Ovarian cancer remains deadly, with disappointing results from treatment. It is not often found before it has spread throughout the abdominal cavity (stage 3) or to distant organs (stage 4). Whilst there are benefits to aggressive surgery and chemotherapy, most patients will relapse within a year or 2. There is a correlation between the time to relapse and the response to further treatment.
Around 10 – 15% of ovarian cancers are associated with mutations in the patients’ BRCA genes, with further cancers being associated with mutations in the BRCA genes of the tumour itself. Patients with these mutations – despite being more prone to developing cancers – can show better responses to drug therapy than the remaining population. We already know that PARP inhibitors can prevent normal single-strand DNA breaks in cancer cells being repaired, leading to an increase in double-strand breaks. In cells with mutated BRCA (or similar), these breaks cannot be easily repaired which can stop the cancer dividing or lead to it being destroyed. Thus, BRCA-mutated tumours are expected to respond to PARP inhibition.
Drugs such as Olaparib and Niraparib are already in routine use in patients who have relapsed ovarian cancer. Last year, the SOLO1 study showed substantially delayed progression when Olaparib was used as a maintenance therapy after first-line chemotherapy for women with BRCA-mutated cancers. Thus, these drugs are proving beneficial in both the first-line and relapsed settings. Niraparib has also shown some benefit for women who do not have BRCA mutations.
Three other drugs have now been added to the first-line armoury. The PRIMA/ENGOT-OV26/GOG-3012 study looked at maintenance Niraparib therapy in patients regardless of BRCA status. The results showed a significant delay in progression for these patients.
The results appear even better in tumours which had mutations affecting DNA repair.
Veliparib is a less familiar drug in ovarian cancer treatment. Prof Coleman’s VELIA/GOG-3005 study has taken a slightly different approach than the authors of PRIMA and SOLO1; Veliparib being given alongside chemotherapy as well as in the maintenance phase. This approach mad the chemotherapy phase much more toxic with an increase in anaemia, low platelet counts, nausea and fatigue. It is going to take some time to sift through these data, but at present it isn’t clear that starting the PARP inhibitor therapy during the chemotherapy was better than waiting until the chemo was finished.
Nevertheless, the drug delayed the progression of cancer in both the population as a whole and especially in the group of patients who had BRCA mutations or defects in DNA repair.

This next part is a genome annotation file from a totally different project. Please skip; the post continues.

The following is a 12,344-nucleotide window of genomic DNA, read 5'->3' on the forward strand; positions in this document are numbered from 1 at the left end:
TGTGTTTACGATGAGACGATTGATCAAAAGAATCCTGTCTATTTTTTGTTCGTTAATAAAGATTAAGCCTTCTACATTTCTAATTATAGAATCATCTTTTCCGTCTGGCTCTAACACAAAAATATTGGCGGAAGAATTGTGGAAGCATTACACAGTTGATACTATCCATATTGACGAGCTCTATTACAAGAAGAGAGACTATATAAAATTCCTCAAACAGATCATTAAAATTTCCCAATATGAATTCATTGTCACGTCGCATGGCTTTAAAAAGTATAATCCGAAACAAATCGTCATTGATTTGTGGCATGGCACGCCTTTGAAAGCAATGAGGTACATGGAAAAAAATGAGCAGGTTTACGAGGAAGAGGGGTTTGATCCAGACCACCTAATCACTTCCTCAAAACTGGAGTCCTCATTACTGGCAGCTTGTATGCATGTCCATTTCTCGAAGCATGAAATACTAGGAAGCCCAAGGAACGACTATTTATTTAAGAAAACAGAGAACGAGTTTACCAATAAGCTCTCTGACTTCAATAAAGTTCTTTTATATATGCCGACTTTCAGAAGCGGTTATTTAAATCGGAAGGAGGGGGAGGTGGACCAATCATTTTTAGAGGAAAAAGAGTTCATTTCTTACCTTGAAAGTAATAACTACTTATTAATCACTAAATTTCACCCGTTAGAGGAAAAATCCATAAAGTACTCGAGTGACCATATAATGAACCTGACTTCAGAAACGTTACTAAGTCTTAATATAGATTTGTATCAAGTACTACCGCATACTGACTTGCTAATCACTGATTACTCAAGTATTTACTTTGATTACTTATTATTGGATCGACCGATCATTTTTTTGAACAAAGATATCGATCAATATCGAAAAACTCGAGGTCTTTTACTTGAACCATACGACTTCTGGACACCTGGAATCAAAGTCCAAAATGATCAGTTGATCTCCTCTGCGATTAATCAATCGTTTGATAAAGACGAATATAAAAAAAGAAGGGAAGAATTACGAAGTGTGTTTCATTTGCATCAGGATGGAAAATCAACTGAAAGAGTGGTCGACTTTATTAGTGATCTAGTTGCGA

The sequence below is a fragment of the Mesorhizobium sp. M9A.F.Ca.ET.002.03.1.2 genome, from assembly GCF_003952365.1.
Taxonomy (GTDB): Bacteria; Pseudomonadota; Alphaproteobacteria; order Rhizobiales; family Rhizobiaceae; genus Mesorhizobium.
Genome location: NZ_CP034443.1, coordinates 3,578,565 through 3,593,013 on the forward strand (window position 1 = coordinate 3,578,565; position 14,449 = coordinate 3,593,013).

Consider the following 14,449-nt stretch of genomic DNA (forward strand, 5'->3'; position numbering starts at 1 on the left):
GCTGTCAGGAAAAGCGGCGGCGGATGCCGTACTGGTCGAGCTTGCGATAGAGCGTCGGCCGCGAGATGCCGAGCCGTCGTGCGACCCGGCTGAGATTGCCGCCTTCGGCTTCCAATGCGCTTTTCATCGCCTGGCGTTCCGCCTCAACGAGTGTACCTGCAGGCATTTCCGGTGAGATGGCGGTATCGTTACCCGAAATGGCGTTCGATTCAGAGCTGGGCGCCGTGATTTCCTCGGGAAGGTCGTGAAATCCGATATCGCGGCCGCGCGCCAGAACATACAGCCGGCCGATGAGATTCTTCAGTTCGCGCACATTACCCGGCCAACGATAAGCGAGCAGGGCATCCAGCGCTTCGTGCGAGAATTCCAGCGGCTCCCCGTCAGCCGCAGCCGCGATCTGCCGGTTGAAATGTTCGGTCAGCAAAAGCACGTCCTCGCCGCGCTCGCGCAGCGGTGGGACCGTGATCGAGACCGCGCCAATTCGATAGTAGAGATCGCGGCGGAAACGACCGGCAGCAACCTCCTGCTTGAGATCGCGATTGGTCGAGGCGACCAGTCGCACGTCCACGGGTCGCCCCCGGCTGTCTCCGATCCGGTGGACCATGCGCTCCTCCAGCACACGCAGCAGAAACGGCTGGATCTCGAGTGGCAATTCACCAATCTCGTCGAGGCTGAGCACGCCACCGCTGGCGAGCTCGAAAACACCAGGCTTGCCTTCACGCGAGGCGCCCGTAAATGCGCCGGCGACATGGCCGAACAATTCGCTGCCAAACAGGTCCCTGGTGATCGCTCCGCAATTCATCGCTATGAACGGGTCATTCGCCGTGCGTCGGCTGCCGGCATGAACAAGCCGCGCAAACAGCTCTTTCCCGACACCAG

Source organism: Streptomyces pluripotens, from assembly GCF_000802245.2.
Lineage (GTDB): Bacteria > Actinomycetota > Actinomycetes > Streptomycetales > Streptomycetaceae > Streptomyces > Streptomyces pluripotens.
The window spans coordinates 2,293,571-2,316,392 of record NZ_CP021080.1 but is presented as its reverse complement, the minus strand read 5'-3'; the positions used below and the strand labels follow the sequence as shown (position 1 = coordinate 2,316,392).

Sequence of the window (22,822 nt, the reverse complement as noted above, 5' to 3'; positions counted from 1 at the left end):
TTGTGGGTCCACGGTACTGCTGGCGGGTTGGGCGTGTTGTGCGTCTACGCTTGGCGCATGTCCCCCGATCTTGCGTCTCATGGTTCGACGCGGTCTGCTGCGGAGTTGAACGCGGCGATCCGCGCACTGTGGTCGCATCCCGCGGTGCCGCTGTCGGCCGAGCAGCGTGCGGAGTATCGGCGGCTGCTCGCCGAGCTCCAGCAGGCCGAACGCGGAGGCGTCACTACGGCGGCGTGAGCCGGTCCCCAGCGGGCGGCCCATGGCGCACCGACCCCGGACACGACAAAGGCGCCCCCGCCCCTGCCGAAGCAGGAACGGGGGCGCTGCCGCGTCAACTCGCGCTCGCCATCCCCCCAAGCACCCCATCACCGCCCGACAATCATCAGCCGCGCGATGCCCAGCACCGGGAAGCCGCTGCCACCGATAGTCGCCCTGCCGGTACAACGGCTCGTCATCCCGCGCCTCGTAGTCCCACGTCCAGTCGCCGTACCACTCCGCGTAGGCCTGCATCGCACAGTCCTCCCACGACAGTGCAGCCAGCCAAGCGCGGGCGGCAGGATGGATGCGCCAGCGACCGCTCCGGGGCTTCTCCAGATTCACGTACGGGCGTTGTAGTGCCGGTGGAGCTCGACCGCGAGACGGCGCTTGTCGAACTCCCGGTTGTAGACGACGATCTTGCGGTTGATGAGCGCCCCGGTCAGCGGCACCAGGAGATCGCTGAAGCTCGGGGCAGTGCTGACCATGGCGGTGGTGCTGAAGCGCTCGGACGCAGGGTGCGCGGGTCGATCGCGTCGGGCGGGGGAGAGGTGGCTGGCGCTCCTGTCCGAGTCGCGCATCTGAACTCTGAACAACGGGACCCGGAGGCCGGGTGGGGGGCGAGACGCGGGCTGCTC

If nothing else, it gives more reassurance that clinical benefits can be realised with PARP inhibitors regardless of BRCA status.
Such is the nature of Oncology that clinical trials are often outdated by the time they publish. SOLO1, PRIMA and VELIA all suffer that the comparator arms consisted of chemotherapy followed by observation only. In much of the world, the standard of care has changed to chemotherapy plus bevacizumab (a drug which targets a tumour’s blood supply) followed by maintenance bevacizumab. None of those trials can answer whether it is safe and effective to add PARP inhibitors for patients who are receiving bevacizumab.
Thus, the PAOLA-1/ENGOT-ov25 trial of maintenance Olaparib alongside bevacizumab is timely. Importantly, the combination appears to be safe. There was slightly more anaemia in the Olaparib patients but slightly less hypertension. Furthermore, there was a significant delay in progression on top of that achieved by the bevacizumab.
The gains were only seen in the patients with defective DNA repair in their tumours but they comprised a large proportion of the recruits.
We now have 3 good quality trials showing delayed progression of ovarian cancer when PARP inhibitors are used after first line chemotherapy, and evidence of benefit when used after first line chemo/bevacizumab and maintenance bevacizumab. It is less clear whether PARP inhibitors should be given alongside the chemotherapy.
None of these trials has yet shown that women actually live longer as a result of this treatment. This has been an elusive goal in ovarian cancer for decades now, with only a few hints here and there that more intensive treatment improves survival. There has to be hope, though, that survival benefit will be shown as these data mature. In the meantime, the case for PARP inhibition after first-line chemotherapy seems sound.